BALTIMORE (AP) -- A federal judge has dismissed two claims in former Army scientist Dr. Steven Hatfill's lawsuit against the Justice Department, but left open the possibility he could hold officials accountable for comments about him during the anthrax investigation.
Dr. Hatfill sued the Justice Department, the FBI, then-Attorney General John Ashcroft and other officials in 2003, claiming that his civil rights were violated when he was labeled a "person of interest" in the investigation into the anthrax attacks.
He has denied having a part in the anthrax-laced mailings of 2001, which killed five persons. No arrests have been made in the case.
In his suit, Dr. Hatfill claimed that some officials leaked discrediting and false information to the press about him, harmed his reputation and damaged his chances of obtaining employment.
Mr. Ashcroft, former FBI official Van. A. Harp and Justice Department employees Timothy Beres and Daryl Darnell had asked the court to dismiss three claims in Dr. Hatfill's suit that sought to hold them individually responsible.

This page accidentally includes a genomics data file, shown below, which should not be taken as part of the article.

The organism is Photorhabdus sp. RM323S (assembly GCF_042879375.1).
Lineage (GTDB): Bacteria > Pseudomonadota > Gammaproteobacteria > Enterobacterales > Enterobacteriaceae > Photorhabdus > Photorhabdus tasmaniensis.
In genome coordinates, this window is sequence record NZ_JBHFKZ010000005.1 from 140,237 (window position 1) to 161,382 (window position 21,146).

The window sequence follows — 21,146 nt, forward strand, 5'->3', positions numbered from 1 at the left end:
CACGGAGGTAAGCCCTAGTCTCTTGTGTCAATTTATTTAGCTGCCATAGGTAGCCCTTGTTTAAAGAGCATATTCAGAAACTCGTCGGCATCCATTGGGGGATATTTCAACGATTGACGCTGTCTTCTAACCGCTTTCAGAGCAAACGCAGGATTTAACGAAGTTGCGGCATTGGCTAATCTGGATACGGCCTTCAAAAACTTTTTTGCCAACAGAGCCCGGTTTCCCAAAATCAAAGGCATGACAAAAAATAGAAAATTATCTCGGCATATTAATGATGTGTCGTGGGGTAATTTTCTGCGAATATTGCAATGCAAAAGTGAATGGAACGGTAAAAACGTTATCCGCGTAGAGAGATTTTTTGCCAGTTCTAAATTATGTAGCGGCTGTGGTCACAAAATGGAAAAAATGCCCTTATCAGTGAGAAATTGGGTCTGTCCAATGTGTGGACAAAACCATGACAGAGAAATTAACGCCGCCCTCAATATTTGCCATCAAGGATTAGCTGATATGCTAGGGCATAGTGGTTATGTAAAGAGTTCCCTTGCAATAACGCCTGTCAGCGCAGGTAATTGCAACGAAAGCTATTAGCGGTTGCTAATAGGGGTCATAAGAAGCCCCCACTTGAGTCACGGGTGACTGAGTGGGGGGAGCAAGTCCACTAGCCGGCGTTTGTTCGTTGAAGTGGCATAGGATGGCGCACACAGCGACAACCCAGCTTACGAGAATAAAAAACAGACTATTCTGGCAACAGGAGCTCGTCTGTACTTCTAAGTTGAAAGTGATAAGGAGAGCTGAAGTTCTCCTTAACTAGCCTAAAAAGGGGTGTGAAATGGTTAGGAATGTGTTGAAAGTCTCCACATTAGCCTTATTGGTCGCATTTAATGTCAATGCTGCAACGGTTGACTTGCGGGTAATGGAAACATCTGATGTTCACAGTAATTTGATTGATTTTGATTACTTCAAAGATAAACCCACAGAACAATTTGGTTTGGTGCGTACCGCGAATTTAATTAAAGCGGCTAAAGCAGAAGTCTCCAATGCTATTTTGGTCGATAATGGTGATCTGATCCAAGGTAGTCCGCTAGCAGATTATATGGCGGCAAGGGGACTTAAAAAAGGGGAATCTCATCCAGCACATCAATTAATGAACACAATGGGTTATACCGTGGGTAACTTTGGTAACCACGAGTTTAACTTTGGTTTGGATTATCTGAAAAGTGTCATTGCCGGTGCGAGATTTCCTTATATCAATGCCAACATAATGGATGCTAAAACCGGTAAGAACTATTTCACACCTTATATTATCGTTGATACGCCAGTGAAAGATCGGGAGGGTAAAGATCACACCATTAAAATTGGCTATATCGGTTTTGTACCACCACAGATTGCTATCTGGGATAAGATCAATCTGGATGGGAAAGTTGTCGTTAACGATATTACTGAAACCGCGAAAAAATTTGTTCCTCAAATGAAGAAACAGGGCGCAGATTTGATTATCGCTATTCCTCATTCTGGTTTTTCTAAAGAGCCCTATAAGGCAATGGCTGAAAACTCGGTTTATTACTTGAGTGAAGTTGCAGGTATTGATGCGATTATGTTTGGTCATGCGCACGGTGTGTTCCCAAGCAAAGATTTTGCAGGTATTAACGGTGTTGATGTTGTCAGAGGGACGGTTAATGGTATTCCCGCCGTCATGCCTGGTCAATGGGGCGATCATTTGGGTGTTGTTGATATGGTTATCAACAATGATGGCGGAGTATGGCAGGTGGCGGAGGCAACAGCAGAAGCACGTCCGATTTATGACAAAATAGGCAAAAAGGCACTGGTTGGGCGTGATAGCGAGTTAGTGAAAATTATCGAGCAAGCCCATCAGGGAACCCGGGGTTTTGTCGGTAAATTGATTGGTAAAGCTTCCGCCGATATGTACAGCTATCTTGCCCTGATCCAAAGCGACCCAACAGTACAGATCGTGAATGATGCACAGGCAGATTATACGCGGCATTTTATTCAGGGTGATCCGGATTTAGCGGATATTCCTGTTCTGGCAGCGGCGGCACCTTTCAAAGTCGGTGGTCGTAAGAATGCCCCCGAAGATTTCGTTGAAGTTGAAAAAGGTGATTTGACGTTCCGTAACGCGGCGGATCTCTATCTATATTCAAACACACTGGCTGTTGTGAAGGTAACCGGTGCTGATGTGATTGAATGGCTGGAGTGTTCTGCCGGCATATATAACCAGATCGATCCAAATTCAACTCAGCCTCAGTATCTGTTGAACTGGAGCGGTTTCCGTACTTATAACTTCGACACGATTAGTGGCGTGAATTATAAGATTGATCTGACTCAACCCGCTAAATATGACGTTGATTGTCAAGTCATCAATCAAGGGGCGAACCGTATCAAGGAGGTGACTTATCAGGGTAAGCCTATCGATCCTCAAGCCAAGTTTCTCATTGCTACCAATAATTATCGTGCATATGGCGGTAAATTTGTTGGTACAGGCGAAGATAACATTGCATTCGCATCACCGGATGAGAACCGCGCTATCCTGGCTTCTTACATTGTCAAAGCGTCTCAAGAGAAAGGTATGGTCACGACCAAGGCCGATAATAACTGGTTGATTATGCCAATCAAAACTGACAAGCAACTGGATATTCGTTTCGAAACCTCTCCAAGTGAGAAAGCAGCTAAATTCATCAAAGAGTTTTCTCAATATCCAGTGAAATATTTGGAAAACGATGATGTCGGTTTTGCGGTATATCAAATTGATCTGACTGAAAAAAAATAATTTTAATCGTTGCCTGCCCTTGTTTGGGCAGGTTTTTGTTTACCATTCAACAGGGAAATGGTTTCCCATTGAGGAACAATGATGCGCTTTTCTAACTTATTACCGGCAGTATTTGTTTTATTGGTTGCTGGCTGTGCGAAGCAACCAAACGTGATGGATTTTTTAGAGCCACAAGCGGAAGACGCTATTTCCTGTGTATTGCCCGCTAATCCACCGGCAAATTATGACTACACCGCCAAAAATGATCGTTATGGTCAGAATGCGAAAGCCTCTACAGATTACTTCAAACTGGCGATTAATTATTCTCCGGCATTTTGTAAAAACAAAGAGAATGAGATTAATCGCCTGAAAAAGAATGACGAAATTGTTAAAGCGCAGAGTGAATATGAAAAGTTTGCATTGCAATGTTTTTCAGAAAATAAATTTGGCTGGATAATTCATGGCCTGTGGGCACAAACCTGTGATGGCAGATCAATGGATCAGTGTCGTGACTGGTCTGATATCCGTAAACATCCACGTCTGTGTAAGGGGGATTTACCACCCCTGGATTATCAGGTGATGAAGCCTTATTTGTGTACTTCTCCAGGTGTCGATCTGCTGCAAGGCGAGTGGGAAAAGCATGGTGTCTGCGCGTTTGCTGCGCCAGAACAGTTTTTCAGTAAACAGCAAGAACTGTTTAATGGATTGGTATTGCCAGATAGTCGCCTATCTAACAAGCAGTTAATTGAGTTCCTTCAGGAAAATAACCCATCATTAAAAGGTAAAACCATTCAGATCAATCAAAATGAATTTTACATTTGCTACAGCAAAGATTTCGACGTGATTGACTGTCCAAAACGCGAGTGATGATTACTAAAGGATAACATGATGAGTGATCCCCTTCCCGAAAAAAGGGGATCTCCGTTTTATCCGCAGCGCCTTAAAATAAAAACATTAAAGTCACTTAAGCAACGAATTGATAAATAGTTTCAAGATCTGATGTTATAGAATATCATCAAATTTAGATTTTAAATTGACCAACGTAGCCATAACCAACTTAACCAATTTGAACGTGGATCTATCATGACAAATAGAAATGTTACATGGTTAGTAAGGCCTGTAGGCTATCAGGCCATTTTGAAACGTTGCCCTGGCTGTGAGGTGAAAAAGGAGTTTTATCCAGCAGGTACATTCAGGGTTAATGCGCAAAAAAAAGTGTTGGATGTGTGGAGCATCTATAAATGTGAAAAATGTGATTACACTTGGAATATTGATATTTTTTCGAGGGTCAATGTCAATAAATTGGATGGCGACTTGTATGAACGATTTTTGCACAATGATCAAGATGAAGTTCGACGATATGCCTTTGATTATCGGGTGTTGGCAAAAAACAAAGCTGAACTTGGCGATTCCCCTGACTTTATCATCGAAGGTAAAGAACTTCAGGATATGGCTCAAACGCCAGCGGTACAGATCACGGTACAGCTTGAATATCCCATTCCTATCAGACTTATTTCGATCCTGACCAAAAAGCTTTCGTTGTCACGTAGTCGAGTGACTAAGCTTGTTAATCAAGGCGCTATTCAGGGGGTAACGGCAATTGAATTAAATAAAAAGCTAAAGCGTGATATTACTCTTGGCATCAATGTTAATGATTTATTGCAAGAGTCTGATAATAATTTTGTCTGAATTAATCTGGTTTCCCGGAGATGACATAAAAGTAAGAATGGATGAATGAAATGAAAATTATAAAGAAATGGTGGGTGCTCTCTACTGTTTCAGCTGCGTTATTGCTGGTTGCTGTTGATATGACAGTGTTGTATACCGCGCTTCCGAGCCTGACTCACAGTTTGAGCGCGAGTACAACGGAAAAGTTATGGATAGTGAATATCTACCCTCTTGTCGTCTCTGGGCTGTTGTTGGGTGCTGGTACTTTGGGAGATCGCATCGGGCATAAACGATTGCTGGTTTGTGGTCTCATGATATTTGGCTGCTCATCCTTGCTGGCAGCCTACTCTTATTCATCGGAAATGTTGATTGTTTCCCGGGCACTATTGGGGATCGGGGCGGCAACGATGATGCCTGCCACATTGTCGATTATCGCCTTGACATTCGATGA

U.S. District Judge Reggie B. Walton dismissed two claims involving the individuals, but he kept intact a third claim, which seeks a court declaration that Mr. Ashcroft and the others unconstitutionally deprived Dr. Hatfill of employment opportunities. The claim also seeks an injunction that would bar officials from future violations. It does not expose the individuals to monetary damages.
A fourth claim, seeking monetary damages from the federal government for alleged Privacy Act violations, also remains alive. It was not part of the ruling Friday.
Dr. Hatfill, a physician and bioterrorism specialist, worked from 1997 to 1999 in the Army's infectious diseases laboratory at Fort Detrick in Frederick, Md.
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